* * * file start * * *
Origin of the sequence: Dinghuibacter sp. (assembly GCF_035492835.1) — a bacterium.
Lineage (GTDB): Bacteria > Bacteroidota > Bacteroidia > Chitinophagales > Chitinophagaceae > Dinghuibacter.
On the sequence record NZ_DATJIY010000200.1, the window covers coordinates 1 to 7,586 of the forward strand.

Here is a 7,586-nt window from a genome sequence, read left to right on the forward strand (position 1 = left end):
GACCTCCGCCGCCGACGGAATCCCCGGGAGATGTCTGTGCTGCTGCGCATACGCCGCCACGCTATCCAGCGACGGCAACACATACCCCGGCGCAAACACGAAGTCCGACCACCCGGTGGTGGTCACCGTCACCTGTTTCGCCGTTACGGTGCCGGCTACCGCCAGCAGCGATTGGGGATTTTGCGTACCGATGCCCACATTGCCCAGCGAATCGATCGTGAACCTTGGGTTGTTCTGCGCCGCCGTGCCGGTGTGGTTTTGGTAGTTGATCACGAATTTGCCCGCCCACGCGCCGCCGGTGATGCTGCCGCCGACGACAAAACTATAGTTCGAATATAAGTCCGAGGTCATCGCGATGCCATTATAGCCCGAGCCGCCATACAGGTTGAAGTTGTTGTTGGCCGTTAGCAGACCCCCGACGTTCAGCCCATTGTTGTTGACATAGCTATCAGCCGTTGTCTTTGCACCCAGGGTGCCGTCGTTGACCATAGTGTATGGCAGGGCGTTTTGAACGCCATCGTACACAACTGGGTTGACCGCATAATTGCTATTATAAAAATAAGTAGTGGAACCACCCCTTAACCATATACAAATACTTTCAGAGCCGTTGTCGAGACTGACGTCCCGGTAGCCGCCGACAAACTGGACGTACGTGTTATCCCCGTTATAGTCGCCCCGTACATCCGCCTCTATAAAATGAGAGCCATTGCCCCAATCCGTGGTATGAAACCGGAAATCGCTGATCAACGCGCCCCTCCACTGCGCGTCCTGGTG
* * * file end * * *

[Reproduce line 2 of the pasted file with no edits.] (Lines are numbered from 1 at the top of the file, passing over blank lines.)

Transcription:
Lineage (GTDB): Bacteria > Bacteroidota > Bacteroidia > Chitinophagales > Chitinophagaceae > Dinghuibacter.